Subnetwork connection protection

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In telecommunications, subnetwork connection protection (SNCP), is a type of protection mechanism associated with synchronous optical networks such as synchronous digital hierarchy (SDH).

SNCP is a dedicated (1+1) protection mechanism for SDH network spans which may be deployed in ring, point to point or mesh topologies.

It is complementary to Multiplex Section Protection (MSP), applied to physical handover interfaces; which offers 1+1 protection of the handover.

An alternative to SNCP is Multiplex Section Shared Protection Rings or MS-SPRings, which offers a shared protection mode.

SNCP's functional equivalent in SONET is called UPSR [1]

SubNetwork Connection Protection is a per path protection. It follows the principle of Congruent Sending Selective Receive, i.e., Signal is sent on both paths but received only where the Signal Strength is best. When the working path for Signal receiving is cut, the receiver detects SD (Signal Degradation) and the receiver of the other path becomes active.

SNCP is a network protection mechanism for SDH networks providing path protection (end-to-end protection). The data signal is transmitted in a ring structure via two different paths and can be implemented in line or ring structures. The changeover criteria are specified individually when configuring a network element. A protection protocol is not required. The switchover to protection path occurs in the non-revertive mode, i.e. if traffic was switched to the protection path due to a transmission fault, there is no automatic switch-back to the original path once the fault is rectified, but only if there is a fault on the new path (the one labeled as "protecting" and currently services traffic).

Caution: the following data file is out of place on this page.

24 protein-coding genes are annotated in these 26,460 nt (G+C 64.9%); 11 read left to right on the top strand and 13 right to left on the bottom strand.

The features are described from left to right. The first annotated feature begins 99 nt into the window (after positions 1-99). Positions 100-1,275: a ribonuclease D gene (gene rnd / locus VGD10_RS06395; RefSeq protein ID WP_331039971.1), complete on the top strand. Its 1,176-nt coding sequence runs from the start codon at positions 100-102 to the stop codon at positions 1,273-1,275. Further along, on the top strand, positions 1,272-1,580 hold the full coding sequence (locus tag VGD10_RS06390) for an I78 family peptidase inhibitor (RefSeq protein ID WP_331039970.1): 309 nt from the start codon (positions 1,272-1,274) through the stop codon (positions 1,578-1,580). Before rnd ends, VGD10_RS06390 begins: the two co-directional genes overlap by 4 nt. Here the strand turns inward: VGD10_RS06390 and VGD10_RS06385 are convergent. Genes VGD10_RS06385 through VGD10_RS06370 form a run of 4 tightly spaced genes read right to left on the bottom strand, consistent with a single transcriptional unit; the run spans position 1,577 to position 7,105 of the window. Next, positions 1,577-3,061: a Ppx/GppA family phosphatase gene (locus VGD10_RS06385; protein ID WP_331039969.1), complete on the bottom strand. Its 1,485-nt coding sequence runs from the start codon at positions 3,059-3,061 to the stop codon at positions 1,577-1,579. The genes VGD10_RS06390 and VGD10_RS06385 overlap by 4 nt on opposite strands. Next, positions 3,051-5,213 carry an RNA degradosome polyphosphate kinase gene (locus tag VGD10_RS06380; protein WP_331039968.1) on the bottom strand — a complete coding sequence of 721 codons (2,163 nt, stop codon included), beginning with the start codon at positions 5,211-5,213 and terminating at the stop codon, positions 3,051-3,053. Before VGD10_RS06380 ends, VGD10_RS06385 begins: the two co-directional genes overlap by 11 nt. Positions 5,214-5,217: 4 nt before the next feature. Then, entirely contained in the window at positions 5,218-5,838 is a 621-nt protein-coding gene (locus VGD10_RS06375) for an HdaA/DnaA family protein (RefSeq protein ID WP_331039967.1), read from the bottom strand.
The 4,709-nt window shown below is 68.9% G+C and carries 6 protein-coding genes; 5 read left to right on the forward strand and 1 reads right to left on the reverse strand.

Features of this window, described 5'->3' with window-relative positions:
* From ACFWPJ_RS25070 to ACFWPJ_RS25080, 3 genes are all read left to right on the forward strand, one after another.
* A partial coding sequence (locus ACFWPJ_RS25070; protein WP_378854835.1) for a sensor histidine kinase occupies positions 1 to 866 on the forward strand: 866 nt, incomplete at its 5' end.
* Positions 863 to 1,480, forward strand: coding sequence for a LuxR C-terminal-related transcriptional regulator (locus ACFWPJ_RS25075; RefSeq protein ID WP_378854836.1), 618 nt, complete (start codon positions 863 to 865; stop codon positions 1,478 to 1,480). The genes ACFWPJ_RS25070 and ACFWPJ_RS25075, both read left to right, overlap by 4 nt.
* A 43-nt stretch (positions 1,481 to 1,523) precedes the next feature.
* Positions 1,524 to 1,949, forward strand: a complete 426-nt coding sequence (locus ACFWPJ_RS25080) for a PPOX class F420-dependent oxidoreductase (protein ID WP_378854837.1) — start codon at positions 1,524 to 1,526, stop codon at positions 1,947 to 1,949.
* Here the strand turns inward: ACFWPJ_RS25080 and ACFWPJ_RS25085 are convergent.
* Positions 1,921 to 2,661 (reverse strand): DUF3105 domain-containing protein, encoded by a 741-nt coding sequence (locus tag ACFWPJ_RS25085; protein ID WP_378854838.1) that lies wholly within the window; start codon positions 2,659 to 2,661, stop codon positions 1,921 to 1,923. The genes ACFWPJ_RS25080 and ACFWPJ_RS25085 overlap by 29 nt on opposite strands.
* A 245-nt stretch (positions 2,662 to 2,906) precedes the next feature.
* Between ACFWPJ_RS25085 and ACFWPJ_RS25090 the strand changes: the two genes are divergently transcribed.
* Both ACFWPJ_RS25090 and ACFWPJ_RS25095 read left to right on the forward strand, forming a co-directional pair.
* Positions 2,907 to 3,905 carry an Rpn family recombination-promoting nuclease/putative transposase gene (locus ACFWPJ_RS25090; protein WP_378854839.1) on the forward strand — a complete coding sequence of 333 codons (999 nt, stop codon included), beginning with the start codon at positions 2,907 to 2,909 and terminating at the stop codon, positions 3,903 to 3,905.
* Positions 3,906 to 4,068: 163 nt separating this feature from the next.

SNCP is a 1+1 protection scheme (one working and one protection transport entity). Input traffic is broadcast in two routes (one being the normal working route and the second one being the protection route).

Assume a failure free state for a path from a node B to a node A. Node B bridges the signal destined to A from other nodes on the ring, both on working and protecting routes. At node A, signals from these two routes are continuously monitored for path layer defects and the better quality signal is selected. Now consider a failure state where fiber between node A and node B is cut. The selector switches traffic on the standby route when the active route between node A and node B is failed.

In order to prevent any unnecessary or spurious protection switching in the presence of bit errors on both paths, a switch will typically occur when the quality of the alternate path exceeds that of the current working path by some threshold (e.g., an order of magnitude better BER). Consecutively, any case of failure drops in SNCP’s decision mechanism.

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